Friday, February 13, 2015

13-Feb-15: Jordanian accuracy

 Jordanian air force pilot Moaz al-Kassasbeh, victim of
exceptionally cruel murder by jihadists [Image Source]
There's an astonishing amount of awe-struck, uncritical media coverage being given to the Jordanians as they carry out revenge massacresspearheaded by their plucky fighter-pilot king, against the barbarians who set fire to a caged Jordan air force pilot and then released a 22-minute video of the atrocity for world-wide gawking. 

In the wake of his awful death, the Jordanian government with "40 mid-life F16 jets at its disposal" says its forces have conducted "56 air strikes on Isis in recent days" in a campaign that "has destroyed 20% of the fighting capabilities" and killed "more than 7,000 Isis militants". Listen to how the military strategy, resulting from the death of its pilot, is expressed: 
"The revenge will be as big as the calamity that has hit Jordan," army spokesman Colonel Mamdouh al Ameri said in a televised statement as cited by Reuters, [RT]
Perhaps the claims are true; perhaps not (though clearly the numbers they quote raise questions that reporters and their editors should have at least analyzed with the greatest skepticism - but did not). There's no way to know at this stage.

We are compelled to say, on the basis of what the Jordanians claim and on our common sense, that it's simply stunning that (a) no civilians seem to have been killed or at least counted; just "militants", even though the military action seems principally to be aerial bombing. And (b) there's precious little sign of the global news media - as far as we can tell - reacting critically to the idea of revenge as a justification for military action on an uncommonly intense scale. 

Kid gloves are plainly being applied to this story by the major news agencies, as well as by most governments. This makes us think back to how stories of Israeli military action, often termed "disproportionate", are handled by reporters and their editors, even when they occur in response to multiple civilian Israeli victims, killed in cruel fashion by terrorists. Calls for Israeli "restraint" and condemnation of massive over-reaction are near-universal at those times. Tom Wilson, writing in Commentary Magazine yesterday ["Israel, Jordan, and the Disproportionate Response"] has some astute observations to make about this.

But there's another aspect. How accurate are the news reports from Jordan? Can they be trusted? (And is there any corner of the global news-reporting industry that even cares to ask or check?) Here's some input based on a report in a Jordanian paper yesterday - not just the facts, but the way they are spun. 

A reader glancing at the headline of the news story below will get the sense that Jordan's "press freedom" is sort of OK. Down just two places overall in the latest league tables is what it says, which doesn't sound bad at all. And in the body of the article, a statement by the proud minister that they will "continue to develop" freedoms in this domain.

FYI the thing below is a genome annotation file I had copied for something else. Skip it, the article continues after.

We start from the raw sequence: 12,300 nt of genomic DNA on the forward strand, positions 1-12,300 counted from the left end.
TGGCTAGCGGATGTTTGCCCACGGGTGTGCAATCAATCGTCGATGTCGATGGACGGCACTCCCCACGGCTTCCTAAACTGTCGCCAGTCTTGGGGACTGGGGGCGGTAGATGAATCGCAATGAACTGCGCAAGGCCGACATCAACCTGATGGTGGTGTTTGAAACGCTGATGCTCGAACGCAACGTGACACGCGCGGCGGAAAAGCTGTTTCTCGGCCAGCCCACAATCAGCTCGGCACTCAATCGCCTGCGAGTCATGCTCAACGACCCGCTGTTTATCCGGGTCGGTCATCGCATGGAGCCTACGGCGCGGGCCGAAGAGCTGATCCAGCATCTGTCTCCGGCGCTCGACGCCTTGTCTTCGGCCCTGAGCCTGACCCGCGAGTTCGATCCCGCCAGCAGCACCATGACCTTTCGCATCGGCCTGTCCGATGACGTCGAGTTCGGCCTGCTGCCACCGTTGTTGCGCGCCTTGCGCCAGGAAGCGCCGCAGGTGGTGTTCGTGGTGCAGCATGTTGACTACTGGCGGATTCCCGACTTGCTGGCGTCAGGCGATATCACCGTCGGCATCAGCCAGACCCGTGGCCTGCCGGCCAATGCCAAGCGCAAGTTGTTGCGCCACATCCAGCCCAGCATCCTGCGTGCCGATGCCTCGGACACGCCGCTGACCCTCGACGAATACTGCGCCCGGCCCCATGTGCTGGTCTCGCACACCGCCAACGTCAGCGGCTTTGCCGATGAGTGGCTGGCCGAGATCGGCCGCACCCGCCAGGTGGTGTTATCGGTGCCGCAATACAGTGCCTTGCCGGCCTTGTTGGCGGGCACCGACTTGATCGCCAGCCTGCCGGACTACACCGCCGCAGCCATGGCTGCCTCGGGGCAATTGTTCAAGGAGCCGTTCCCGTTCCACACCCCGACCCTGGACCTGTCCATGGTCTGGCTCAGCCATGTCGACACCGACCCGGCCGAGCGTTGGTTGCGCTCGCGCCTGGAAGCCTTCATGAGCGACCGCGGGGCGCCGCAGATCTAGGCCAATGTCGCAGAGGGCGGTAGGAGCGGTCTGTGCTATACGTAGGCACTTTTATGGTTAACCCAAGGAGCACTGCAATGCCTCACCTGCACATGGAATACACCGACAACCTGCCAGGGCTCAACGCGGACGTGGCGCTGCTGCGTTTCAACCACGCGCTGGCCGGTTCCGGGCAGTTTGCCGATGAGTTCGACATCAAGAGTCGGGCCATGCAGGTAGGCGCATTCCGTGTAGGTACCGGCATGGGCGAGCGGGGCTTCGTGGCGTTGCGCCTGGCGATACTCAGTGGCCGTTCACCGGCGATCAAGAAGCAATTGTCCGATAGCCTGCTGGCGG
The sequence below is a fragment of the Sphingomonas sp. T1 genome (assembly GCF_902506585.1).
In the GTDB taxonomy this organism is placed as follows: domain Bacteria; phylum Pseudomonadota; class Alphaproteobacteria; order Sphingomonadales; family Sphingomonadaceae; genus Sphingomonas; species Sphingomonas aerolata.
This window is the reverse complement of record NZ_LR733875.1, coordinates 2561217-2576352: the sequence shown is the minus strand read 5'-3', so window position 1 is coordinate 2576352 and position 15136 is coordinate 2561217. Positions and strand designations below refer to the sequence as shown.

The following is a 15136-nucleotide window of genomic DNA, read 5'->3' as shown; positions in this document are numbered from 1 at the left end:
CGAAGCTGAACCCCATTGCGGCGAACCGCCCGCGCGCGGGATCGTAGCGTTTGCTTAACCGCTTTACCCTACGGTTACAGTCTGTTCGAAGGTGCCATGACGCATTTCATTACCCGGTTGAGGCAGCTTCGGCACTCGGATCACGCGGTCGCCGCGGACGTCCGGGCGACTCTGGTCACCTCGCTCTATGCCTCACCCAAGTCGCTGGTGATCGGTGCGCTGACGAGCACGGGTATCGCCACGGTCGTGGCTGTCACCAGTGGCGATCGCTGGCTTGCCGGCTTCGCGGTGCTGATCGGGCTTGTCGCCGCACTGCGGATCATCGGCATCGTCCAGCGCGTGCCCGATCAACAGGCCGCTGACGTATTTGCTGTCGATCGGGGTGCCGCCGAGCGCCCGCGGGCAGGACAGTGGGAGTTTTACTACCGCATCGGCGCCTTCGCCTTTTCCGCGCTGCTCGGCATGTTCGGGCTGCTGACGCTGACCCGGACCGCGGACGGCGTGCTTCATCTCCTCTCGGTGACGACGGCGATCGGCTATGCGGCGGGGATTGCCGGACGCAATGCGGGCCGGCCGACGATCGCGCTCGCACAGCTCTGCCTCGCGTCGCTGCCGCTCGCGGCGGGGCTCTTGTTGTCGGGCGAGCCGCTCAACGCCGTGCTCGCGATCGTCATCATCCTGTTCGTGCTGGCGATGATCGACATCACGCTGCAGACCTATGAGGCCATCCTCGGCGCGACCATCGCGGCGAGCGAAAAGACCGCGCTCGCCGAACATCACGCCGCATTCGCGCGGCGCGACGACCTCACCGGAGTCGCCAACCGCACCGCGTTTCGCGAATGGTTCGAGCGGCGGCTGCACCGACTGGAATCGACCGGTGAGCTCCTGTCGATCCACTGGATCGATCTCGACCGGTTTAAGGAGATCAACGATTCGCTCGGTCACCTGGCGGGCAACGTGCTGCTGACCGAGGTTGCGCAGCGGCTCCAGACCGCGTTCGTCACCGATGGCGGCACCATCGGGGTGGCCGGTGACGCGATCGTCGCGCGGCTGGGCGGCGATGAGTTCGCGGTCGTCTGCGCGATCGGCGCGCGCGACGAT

Continue to develop, they say? Let's read it.
Jordan drops two places on World Press Freedom index Jordan Times | Mohammad Ghazal | Feb 12, 2015 | 21:44 | AMMAN — Jordan has dropped two places on the World Press Freedom Index 2015, ranking 143rd among 180 countries, as the government said it will continue to develop media freedom in the Kingdom. The Reporters Without Borders annual index released Thursday showed that Jordan continued a decline in press freedom, as it was ranked 141st in the 2014 index and 134th in the 2013 index. At the Arab level, Jordan ranked 11th... Commenting on the report, Minister of State for Media Affairs and Communications Mohammad Momani said: “We will continue to develop our freedom of expression.”
So here's the reality: Contrary to the mild language of the headline, Jordan's press freedom is almost at the bottom of the league... and it's sinking. Countries that rank even lower include The Congo, Libya, Somalia, Eritrea. Check them all out.

Whatever the Hashemite Kingdom's government is doing, if it continues doing it, what reason is there to expect the situation to improve? There's none and it won't, though the article fails to convey any sense of that.

Jordan obviously has a serious and systemic problem. Problems of the Jordanian kind cannot be fixed easily, and certainly not by the mere training of more journalists, no matter how well.

But it does have to be said that well-prepared, courageous and intellectually rigorous reporters and editors are an adornment to almost every society. If Jordan wants some of those, and knows the recipe, more power to them. There is very little evidence that they do.

We have written critically several times in the past two months [December 10December 11, January 11, January 16January 19, January 23, February 4] about the Jordan Media Institute and the scandalous way it published a homage to a Jihadist terrorist. And about the even more scandalous way the tribute was secretly removed under pressure from critics - like us.

A society claiming to be at war with the terrorists and aspiring to "continue to develop" its "freedom of expression" and "media freedom" has to have a strategy that goes beyond self-aggrandizing press statements. It also needs to be substantially more upfront with the outside world - and with itself, it seems - about the lethal support for jihad that infects the ranks of key parts of its population, including some of the journalists whose future careers it is proudly hailing.

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